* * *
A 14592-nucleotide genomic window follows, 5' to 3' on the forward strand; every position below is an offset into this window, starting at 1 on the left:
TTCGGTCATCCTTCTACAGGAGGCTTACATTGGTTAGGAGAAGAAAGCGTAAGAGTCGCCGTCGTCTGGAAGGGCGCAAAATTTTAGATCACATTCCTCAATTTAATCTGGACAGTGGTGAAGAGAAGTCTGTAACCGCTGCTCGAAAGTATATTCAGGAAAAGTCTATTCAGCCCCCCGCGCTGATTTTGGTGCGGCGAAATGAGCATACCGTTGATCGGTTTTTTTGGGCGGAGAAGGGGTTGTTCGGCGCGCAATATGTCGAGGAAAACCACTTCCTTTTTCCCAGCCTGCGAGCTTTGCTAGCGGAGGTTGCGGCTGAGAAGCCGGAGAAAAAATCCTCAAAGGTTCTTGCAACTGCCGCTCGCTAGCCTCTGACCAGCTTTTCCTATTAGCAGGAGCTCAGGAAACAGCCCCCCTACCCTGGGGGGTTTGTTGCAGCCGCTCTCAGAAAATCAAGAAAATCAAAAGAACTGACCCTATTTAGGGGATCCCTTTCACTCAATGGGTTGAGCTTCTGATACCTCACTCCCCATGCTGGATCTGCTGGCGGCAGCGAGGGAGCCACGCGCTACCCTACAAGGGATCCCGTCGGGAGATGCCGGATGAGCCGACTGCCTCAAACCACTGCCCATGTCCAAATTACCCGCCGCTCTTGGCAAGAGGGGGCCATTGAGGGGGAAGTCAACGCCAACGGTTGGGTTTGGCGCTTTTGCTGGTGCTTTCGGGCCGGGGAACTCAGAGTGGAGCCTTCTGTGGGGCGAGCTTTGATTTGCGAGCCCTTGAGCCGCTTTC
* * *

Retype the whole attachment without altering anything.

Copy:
A 14592-nucleotide genomic window follows, 5' to 3' on the forward strand; every position below is an offset into this window, starting at 1 on the left:
TTCGGTCATCCTTCTACAGGAGGCTTACATTGGTTAGGAGAAGAAAGCGTAAGAGTCGCCGTCGTCTGGAAGGGCGCAAAATTTTAGATCACATTCCTCAATTTAATCTGGACAGTGGTGAAGAGAAGTCTGTAACCGCTGCTCGAAAGTATATTCAGGAAAAGTCTATTCAGCCCCCCGCGCTGATTTTGGTGCGGCGAAATGAGCATACCGTTGATCGGTTTTTTTGGGCGGAGAAGGGGTTGTTCGGCGCGCAATATGTCGAGGAAAACCACTTCCTTTTTCCCAGCCTGCGAGCTTTGCTAGCGGAGGTTGCGGCTGAGAAGCCGGAGAAAAAATCCTCAAAGGTTCTTGCAACTGCCGCTCGCTAGCCTCTGACCAGCTTTTCCTATTAGCAGGAGCTCAGGAAACAGCCCCCCTACCCTGGGGGGTTTGTTGCAGCCGCTCTCAGAAAATCAAGAAAATCAAAAGAACTGACCCTATTTAGGGGATCCCTTTCACTCAATGGGTTGAGCTTCTGATACCTCACTCCCCATGCTGGATCTGCTGGCGGCAGCGAGGGAGCCACGCGCTACCCTACAAGGGATCCCGTCGGGAGATGCCGGATGAGCCGACTGCCTCAAACCACTGCCCATGTCCAAATTACCCGCCGCTCTTGGCAAGAGGGGGCCATTGAGGGGGAAGTCAACGCCAACGGTTGGGTTTGGCGCTTTTGCTGGTGCTTTCGGGCCGGGGAACTCAGAGTGGAGCCTTCTGTGGGGCGAGCTTTGATTTGCGAGCCCTTGAGCCGCTTTC